Yuki Kanayama, Chief Innovation Officer of Zozo Technologies, poses with a Zozosuit.
For Japan's Zozo Inc, a brash online fashion retailer, 2018 marked a turning point, but not in the way that anyone had hoped.
Its body-measuring Zozosuit, which was supposed to put the firm at the cutting edge of made-to-order fashion, failed to drive sales. Executives came under fire in the media for wildly optimistic targets and the company said in November it was phasing out the product.
Adding to its woes, fashion brands that helped make the reputation of Zozo's billionaire founder and CEO Yusaku Maezawa became increasingly unhappy with what they saw as excessive discounting at its core Zozotown online mall. Japanese apparel firms like Onward Holdings Co Ltd and Right On Co Ltd left the site.
The turmoil forced Zozo to slash its profit outlook in January. Soon after, publicity-loving Maezawa, known for signing up to be the first private passenger on Elon Musk's SpaceX voyage around the moon, said he was taking a hiatus from Twitter to concentrate on his "real job".
According to Yuki Kanayama, chief innovation officer at unit Zozo Technologies, the Zozosuit was no failure - just the first iteration of the company's made-to-measure business.
The next stage for made-to-order services "is still under debate internally" while Zozo concentrates on shoring up its online mall, he told Reuters in an interview.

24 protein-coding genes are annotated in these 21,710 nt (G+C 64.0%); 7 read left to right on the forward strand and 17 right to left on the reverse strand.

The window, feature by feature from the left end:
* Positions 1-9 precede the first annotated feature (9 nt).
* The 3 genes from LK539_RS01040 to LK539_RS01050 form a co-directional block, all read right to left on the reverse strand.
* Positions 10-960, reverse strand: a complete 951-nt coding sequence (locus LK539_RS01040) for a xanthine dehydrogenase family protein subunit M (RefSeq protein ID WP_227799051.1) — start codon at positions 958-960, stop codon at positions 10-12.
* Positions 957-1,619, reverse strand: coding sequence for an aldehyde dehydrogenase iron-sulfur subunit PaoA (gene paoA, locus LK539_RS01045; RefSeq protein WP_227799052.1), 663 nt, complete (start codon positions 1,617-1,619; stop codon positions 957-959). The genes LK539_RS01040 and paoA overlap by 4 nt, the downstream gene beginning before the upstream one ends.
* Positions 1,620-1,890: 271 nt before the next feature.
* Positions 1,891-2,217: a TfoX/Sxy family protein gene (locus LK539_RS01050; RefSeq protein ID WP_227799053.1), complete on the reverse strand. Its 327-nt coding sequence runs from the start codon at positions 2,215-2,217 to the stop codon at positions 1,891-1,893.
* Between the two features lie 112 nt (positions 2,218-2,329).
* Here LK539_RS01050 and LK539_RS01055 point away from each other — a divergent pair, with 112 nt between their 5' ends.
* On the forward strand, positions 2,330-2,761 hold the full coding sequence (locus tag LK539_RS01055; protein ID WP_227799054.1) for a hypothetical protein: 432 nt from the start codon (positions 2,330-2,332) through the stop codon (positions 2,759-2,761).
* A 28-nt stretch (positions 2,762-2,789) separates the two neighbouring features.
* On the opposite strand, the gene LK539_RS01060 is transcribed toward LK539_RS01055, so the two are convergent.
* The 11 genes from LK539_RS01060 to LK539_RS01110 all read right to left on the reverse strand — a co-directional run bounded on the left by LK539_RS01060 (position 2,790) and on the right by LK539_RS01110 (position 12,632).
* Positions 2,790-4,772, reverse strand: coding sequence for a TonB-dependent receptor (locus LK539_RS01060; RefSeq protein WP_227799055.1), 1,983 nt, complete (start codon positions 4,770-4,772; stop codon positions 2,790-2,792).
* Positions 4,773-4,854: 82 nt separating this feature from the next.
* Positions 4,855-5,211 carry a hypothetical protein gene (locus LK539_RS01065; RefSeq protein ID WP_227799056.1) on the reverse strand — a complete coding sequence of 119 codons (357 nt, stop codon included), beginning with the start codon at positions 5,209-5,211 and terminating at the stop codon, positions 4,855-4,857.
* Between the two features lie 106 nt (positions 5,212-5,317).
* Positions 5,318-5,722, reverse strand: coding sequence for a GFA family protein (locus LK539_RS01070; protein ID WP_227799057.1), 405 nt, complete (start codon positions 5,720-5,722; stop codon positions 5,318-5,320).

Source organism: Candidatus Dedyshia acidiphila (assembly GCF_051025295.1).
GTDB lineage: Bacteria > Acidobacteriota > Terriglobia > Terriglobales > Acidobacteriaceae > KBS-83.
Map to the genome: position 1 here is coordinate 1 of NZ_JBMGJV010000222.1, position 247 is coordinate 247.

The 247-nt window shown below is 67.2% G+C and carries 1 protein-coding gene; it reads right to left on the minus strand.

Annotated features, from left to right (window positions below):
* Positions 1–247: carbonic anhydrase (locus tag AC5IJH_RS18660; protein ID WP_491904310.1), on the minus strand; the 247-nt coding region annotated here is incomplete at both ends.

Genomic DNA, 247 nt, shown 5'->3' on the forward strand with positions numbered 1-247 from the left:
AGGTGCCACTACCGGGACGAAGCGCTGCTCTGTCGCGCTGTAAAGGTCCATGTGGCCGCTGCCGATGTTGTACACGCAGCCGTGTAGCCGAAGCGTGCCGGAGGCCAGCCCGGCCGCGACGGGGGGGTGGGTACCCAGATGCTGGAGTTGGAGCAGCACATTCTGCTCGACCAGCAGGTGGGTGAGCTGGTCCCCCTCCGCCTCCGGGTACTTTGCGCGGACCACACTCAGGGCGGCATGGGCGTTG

The dropping of the suit, however, underscores the challenges in making mass-customization a fashion industry reality. Numerous retailers, from startups to giants like Amazon , are pushing forward with body measuring technology including in-store scanners and apps that capture data via the smartphone. None have had break-out success.
Michael Causton, an analyst at JapanConsuming, describes the Zozosuit as a nice idea but "very badly executed."
The first version, launched in late 2017, used embedded sensors to upload data via a smartphone but was afflicted with high costs and production problems. Zozo quickly abandoned that approach in favour of an easier-to-manufacture polka-dot version that used a smartphone camera to capture data.
But a bigger problem soon became apparent: customers who received one of the one million bodysuits distributed for free did not order many clothes and some did not even upload their data in the first place.
"Zozo will not mature," he said, dismissing the idea that 2018 represented a rambunctious teenage period for a firm that needed to grow up. "We are still punk."
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